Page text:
Associated Press
This image released by ABC shows Disney President and CEO Robert Iger, left, and filmmaker George Lucas of LucasFilm Ltd. at a contract signing in Burbank, Calif., Tuesday, Oct. 30, 2012. The Walt Disney Co. announced Tuesday that it was buying Lucasfilm Ltd. for $4.05 billion.

Utah Attorney General Mark Shurtleff dropped the state's lawsuit against the BCS this week, figuring all of the state's schools had lost too many games to qualify this year, anyway.

Actually, Shurtleff claimed victory, saying the BCS had decided to adopt a four-team playoff, which is what the suit wanted to have happen. Four teams out of 125 get to play for the championship? Even the president of Iran faces more competition than that.

The nation was riveted last week by a story of epic proportions. No, not that story. The one about Disney buying Star Wars for $4 billion.

This sets up the perfect sequel to the previous six movies — one involving a trip to Pluto, which is inhabited by all those animated Disney characters looking for work, including Pluto himself.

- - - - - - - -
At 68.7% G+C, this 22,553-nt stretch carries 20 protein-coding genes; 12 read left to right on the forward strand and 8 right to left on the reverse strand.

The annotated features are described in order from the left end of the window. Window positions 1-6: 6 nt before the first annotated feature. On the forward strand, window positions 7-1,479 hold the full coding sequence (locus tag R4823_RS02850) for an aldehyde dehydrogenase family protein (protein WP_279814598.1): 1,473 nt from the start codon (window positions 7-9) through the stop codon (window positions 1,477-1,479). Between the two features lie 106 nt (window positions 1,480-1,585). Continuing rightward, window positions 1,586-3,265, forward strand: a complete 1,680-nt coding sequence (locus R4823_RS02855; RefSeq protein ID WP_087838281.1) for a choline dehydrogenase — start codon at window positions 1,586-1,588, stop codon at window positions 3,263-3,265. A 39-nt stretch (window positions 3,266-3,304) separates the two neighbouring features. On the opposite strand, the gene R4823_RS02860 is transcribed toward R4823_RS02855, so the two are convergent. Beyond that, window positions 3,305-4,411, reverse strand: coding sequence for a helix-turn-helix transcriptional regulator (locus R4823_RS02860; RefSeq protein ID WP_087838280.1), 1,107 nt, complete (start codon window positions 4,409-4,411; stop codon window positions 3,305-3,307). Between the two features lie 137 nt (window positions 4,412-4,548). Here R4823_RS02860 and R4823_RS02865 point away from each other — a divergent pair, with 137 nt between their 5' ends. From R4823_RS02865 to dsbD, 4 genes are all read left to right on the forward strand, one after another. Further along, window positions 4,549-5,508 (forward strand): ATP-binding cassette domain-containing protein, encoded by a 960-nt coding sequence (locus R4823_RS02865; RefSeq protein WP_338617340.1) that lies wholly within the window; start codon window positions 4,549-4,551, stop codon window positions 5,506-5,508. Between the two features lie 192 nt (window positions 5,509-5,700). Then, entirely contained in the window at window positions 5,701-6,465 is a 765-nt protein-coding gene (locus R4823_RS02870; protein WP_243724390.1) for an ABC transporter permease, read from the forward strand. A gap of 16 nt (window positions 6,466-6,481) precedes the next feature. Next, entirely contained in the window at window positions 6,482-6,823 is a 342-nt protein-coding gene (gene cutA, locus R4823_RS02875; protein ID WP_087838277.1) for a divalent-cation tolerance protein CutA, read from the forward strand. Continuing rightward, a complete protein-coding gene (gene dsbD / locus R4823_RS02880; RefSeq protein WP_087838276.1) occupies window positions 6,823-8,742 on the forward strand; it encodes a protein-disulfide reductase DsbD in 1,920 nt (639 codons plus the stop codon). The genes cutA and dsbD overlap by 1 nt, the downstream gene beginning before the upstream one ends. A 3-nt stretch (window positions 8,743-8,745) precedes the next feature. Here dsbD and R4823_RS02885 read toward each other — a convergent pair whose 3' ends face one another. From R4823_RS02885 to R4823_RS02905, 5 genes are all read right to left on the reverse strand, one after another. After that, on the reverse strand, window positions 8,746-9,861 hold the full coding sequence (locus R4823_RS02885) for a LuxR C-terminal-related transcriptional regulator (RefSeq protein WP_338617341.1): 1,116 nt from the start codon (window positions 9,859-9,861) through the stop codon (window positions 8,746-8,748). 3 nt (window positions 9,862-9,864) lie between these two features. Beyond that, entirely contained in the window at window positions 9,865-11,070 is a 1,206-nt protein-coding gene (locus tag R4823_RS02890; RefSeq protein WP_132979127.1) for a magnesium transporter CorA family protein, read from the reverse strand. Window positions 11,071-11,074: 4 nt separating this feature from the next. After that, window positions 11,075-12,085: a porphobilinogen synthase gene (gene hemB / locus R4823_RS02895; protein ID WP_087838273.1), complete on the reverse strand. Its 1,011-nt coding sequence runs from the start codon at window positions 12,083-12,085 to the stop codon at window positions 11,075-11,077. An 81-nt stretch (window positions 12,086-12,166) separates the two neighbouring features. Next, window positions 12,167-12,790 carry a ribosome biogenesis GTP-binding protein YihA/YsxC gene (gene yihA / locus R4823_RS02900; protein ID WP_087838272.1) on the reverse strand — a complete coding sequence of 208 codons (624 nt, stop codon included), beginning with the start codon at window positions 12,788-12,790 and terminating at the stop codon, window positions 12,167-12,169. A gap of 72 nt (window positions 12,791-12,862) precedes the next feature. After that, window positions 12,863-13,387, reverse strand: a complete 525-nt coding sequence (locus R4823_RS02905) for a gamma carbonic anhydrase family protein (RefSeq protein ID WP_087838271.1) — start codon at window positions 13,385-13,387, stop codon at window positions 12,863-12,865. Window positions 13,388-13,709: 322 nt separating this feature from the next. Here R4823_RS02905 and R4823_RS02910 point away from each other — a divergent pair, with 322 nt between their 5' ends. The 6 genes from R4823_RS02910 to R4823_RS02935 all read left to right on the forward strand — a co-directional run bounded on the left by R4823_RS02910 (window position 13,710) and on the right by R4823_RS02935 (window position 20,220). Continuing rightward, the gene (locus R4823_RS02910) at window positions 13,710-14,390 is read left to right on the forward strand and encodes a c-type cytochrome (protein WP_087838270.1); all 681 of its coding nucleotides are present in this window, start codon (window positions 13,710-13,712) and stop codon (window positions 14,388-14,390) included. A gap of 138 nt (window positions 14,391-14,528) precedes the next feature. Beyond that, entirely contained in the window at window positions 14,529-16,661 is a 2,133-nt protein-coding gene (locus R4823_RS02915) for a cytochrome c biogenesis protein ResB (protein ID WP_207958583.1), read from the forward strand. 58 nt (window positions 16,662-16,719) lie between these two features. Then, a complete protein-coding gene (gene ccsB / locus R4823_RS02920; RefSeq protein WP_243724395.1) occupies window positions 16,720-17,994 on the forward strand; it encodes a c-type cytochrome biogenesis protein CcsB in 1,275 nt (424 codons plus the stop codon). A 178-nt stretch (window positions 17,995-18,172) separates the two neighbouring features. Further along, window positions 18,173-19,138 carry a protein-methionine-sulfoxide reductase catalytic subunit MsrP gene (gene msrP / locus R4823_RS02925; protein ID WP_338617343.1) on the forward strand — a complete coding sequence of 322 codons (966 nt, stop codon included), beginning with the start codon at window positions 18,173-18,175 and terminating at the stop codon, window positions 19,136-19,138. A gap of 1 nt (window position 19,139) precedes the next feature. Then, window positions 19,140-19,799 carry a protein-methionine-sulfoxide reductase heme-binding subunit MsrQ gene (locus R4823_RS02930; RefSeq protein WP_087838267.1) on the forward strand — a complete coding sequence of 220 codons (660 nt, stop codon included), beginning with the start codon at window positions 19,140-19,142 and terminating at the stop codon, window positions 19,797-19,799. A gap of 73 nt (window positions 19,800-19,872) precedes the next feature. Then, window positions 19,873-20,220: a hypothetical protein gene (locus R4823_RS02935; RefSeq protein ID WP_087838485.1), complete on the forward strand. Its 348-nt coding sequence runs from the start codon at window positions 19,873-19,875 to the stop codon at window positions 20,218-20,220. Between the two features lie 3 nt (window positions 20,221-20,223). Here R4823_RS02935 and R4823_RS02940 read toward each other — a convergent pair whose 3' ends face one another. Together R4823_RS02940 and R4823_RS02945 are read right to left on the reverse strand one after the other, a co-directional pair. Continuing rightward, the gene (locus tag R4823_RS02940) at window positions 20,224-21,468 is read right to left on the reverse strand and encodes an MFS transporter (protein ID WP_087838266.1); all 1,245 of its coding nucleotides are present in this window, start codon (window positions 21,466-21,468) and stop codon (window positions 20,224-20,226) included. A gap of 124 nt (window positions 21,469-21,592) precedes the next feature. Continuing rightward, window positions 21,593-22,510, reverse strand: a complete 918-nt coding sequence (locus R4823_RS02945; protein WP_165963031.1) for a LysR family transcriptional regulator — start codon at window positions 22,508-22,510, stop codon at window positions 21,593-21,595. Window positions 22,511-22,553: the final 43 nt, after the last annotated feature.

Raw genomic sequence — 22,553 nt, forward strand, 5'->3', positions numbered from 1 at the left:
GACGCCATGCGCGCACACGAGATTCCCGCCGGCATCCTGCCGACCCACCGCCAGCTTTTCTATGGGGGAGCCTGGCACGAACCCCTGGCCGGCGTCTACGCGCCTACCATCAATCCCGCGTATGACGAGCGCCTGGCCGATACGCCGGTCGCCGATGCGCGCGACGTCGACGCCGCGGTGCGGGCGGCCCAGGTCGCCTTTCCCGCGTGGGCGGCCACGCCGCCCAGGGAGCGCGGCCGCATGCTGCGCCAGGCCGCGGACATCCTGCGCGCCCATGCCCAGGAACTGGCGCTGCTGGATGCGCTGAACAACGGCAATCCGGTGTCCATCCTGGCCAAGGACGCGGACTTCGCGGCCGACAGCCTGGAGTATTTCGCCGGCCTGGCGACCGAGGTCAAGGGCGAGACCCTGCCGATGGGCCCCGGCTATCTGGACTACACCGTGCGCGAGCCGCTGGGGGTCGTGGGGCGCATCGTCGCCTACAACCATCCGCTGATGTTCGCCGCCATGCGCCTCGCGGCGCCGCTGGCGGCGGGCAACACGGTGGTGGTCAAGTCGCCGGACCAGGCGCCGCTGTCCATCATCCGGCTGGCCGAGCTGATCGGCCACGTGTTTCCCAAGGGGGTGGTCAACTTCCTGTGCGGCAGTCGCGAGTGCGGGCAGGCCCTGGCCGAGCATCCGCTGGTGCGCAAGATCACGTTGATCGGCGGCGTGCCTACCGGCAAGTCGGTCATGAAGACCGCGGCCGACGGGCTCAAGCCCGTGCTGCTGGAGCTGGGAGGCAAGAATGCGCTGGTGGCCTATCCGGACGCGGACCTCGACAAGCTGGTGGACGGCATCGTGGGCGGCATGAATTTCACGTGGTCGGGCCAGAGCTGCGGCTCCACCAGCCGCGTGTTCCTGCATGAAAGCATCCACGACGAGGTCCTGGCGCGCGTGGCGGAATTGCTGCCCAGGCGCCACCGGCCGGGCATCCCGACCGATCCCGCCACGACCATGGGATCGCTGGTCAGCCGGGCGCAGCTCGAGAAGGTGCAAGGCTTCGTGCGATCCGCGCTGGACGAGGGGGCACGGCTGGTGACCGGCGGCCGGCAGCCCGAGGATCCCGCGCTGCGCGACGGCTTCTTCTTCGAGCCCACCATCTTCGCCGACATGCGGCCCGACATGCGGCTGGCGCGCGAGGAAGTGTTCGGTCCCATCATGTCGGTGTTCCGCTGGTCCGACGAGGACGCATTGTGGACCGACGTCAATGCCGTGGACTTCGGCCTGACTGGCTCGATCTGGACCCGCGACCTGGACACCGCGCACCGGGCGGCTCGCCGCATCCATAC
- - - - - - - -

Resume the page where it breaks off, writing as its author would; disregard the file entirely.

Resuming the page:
As an intriguing plot twist, Jar Jar Binks will steal the affections of Daisy Duck away from Donald. They will marry and produce children no one can understand.

Princess Leia will return, only she will discover that her legs turn into fins whenever she gets wet and that Darth Vader sounds a lot like a sea witch.

Actually, the nation is clamoring for a seventh Star Wars movie about as much as it's clamoring for more political television ads.

As Election Day approaches, the two presidential candidates finally found something on which to agree. They both oppose hurricane Sandy.

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They do differ as to how to prevent future hurricanes, however. President Obama would form an agency to regulate the wind, while Mitt Romney would make it easier for venture capitalists to fund competing winds in the opposite direction.

Ever wonder what happened to those kids you knew in school who would sleep through every class? They're probably bus drivers in Washington.

A study using special cameras found 68 separate instances where Metro bus drivers were seen nodding off behind the wheel. Passengers, on the other hand, were extremely wide awake.

Perhaps instead of cameras, the Metro system should install electric prods that kick in when they detect snoring.

Jay Evensen is the associate editor of the Deseret News editorial page. Follow him on Twitter @jayevensen.